Luckily, there are plenty of options for businesses looking to prevent these types of security holes, especially if they use a system like Microsoft 365 as their tech infrastructure. We’ll look at this again shortly.
The last (and probably most common) form of human error when it comes to business IT is simple, basic mistakes.
These are situations where people just make an error in their day-to-day work — as we all do from time to time. But a typo on a customer email is a lot less damaging than accidentally emailing financial details to the wrong email address. Data can easily be exposed this way and no anti-virus or cybersecurity system in the world will be able to stop it without a system of checks and balances in place — more on this in the next section.
Again, your IT support infrastructure can come to the rescue here, but so can good old-fashioned user awareness training. If you can get your whole team to be more aware of cyber security issues, that’s half the battle won right away.
How to mitigate human error in your business
Now that we’ve looked at some examples of human error in action, let’s get to the good stuff: how to prevent – or at least mitigate – human error in your business.
It should go without saying that human error can never be completely eliminated – “to err is human”, after all. But you can put measures in place to reduce the likelihood of an issue occurring due to human error.
Here are our best practice recommendations:
Implement Multi-Factor Authentication (MFA) for all users
Multi-Factor Authentication, or MFA, is an extra layer of security in addition to a user’s password. It usually uses something like a text message with a unique one-time code the user can input to verify their identity. In this way, any weak or compromised passwords won’t totally compromise your security. That said, you should always implement strict password structure policies in any case.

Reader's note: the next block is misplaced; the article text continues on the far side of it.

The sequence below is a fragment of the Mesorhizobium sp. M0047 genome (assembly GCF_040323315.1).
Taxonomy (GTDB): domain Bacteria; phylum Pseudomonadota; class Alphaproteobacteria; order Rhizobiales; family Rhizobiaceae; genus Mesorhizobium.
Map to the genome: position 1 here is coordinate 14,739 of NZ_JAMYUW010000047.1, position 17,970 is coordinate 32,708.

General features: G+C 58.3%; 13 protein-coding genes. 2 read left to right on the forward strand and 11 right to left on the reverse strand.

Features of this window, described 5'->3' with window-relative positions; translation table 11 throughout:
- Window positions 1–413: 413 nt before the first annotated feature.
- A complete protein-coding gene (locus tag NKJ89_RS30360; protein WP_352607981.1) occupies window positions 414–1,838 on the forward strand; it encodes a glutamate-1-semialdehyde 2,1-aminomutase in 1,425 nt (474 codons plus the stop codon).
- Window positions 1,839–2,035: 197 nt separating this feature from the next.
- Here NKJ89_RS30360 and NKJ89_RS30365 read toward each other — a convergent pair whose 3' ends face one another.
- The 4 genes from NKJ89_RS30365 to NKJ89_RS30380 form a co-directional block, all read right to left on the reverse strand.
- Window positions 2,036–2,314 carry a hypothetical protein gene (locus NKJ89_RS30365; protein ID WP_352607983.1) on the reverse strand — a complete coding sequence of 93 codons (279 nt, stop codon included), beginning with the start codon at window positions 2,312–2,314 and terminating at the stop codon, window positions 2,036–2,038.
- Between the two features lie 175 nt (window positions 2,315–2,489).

Host user awareness training sessions
Many of the human errors that take place in a business happen because the user simply wasn’t aware of the risk. It stands to reason, then, making users aware of the various cyber security risks is an essential tactic to mitigate risk. Hosting User Awareness Training sessions will give you the chance to highlight everything we’ve covered in this article along with any other ‘trending’ cyber security or phishing risks employees should be aware of.
Deploy email filtering
Your IT support team and systems administrators have quite a lot of power to mitigate human error, especially when it comes to emails. As we covered in our IT Support Insider: Email Security article, you can deploy Exchange Online Protection (EOP) cloud-based filtering if you’re using Microsoft 365. This acts as a filter which you can configure with individual policies for specific users or user groups.
Need an MSP that understands cyber security risks?
Whether you’re already working with a Managed Service Provider (MSP) and thinking of switching, or if this is the first you’re hearing of these types of security measures – Get Support is here to help.
Our dedicated team of IT support experts have decades of combined experience serving UK businesses. In our decades of operation, we’ve seen every human error in the book and can provide expert IT consultancy on how to properly mitigate these risks or deliver user awareness training.
To learn more about how we could help improve your company’s cyber security, call the team now on 01865 594 000 or pop your details into the form below.